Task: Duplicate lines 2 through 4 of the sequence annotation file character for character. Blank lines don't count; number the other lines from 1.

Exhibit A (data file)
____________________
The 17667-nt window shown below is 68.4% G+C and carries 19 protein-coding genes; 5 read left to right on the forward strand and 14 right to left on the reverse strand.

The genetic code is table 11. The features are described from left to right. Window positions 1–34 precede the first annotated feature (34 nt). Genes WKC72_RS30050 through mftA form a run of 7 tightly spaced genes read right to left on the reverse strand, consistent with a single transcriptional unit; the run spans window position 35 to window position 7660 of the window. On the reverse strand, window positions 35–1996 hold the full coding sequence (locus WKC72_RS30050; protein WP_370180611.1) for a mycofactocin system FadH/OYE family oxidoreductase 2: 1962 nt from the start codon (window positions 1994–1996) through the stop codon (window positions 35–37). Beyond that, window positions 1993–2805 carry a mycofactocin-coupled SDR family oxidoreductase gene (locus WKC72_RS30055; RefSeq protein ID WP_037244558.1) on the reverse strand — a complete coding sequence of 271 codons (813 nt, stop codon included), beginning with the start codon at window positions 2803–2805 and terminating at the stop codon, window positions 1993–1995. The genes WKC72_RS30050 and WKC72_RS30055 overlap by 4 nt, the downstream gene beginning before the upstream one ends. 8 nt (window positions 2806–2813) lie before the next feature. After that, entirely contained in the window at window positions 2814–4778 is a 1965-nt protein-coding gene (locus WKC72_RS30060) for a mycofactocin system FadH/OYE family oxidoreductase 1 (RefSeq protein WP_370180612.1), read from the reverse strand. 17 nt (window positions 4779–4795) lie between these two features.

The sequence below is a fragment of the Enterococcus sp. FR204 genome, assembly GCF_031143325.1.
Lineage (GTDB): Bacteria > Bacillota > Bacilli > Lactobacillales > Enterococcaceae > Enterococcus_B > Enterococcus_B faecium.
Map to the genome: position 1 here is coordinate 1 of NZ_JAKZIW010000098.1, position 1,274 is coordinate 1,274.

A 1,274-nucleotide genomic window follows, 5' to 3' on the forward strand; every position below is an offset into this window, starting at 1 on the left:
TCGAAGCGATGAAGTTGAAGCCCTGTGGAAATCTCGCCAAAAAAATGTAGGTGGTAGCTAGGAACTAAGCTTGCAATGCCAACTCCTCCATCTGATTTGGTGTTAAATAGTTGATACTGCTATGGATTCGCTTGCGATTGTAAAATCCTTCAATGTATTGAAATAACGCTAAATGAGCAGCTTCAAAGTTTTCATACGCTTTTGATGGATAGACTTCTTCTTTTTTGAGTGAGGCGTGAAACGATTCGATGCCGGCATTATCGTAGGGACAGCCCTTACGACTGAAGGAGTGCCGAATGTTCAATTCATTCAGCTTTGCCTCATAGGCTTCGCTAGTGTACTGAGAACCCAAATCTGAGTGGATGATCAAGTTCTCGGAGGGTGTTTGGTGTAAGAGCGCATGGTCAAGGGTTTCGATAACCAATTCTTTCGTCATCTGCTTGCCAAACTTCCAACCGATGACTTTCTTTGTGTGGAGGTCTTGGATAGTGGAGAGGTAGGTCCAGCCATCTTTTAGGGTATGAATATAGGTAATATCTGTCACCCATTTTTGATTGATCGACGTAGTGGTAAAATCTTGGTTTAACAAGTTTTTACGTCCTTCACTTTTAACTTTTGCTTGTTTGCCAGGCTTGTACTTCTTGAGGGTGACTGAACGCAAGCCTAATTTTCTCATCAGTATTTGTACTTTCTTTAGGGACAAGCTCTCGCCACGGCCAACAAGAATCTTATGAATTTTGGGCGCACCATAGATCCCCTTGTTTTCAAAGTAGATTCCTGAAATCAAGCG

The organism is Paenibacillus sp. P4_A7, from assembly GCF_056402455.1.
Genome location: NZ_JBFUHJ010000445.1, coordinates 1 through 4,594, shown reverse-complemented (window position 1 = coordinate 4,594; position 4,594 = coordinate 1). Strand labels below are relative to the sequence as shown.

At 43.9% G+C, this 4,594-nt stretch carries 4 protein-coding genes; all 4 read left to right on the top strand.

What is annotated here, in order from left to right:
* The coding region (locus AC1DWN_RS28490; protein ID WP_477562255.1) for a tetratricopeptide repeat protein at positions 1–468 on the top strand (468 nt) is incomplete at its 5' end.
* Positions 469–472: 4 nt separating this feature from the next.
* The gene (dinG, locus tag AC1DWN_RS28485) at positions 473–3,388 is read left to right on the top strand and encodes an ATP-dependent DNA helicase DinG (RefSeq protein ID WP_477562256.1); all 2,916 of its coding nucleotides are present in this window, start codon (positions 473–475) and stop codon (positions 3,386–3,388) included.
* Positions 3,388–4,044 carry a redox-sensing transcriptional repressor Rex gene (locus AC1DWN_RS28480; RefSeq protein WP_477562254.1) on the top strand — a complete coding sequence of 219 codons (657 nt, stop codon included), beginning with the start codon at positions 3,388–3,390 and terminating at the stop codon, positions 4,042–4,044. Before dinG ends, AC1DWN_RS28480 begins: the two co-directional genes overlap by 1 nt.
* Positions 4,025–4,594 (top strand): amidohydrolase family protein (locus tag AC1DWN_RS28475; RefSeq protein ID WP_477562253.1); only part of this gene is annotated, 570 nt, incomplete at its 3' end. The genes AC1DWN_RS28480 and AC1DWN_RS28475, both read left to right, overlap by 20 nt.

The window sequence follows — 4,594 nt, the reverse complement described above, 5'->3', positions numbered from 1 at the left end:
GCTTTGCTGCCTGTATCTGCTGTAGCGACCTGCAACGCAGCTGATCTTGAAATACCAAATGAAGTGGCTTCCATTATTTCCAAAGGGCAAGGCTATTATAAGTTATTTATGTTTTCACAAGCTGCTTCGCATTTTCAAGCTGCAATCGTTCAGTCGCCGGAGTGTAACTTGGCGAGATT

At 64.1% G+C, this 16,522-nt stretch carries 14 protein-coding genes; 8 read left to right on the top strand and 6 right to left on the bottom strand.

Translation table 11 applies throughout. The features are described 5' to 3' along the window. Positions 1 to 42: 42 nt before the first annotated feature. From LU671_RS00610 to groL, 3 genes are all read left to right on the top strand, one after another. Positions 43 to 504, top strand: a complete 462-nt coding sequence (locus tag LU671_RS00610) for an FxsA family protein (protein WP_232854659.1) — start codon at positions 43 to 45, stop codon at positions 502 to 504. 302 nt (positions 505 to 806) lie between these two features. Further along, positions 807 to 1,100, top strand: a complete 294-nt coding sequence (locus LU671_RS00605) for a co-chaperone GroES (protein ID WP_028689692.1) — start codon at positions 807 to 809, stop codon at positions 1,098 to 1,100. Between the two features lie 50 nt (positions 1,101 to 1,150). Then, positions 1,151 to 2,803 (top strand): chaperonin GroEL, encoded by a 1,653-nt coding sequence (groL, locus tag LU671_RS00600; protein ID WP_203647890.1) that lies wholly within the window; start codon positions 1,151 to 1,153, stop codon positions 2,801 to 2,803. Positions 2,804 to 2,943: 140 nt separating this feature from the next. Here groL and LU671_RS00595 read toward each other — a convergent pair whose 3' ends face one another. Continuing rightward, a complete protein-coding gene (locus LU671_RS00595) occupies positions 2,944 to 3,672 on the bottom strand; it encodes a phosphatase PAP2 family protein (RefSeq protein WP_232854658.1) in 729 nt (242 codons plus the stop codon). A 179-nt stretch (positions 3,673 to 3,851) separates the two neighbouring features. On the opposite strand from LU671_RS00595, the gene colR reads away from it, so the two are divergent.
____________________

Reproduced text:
The genetic code is table 11. The features are described from left to right. Window positions 1–34 precede the first annotated feature (34 nt). Genes WKC72_RS30050 through mftA form a run of 7 tightly spaced genes read right to left on the reverse strand, consistent with a single transcriptional unit; the run spans window position 35 to window position 7660 of the window. On the reverse strand, window positions 35–1996 hold the full coding sequence (locus WKC72_RS30050; protein WP_370180611.1) for a mycofactocin system FadH/OYE family oxidoreductase 2: 1962 nt from the start codon (window positions 1994–1996) through the stop codon (window positions 35–37). Beyond that, window positions 1993–2805 carry a mycofactocin-coupled SDR family oxidoreductase gene (locus WKC72_RS30055; RefSeq protein ID WP_037244558.1) on the reverse strand — a complete coding sequence of 271 codons (813 nt, stop codon included), beginning with the start codon at window positions 2803–2805 and terminating at the stop codon, window positions 1993–1995. The genes WKC72_RS30050 and WKC72_RS30055 overlap by 4 nt, the downstream gene beginning before the upstream one ends. 8 nt (window positions 2806–2813) lie before the next feature. After that, entirely contained in the window at window positions 2814–4778 is a 1965-nt protein-coding gene (locus WKC72_RS30060) for a mycofactocin system FadH/OYE family oxidoreductase 1 (RefSeq protein WP_370180612.1), read from the reverse strand. 17 nt (window positions 4779–4795) lie between these two features.

The sequence below is a fragment of the Enterococcus sp. FR204 genome, assembly GCF_031143325.1.
Lineage (GTDB): Bacteria > Bacillota > Bacilli > Lactobacillales > Enterococcaceae > Enterococcus_B > Enterococcus_B faecium.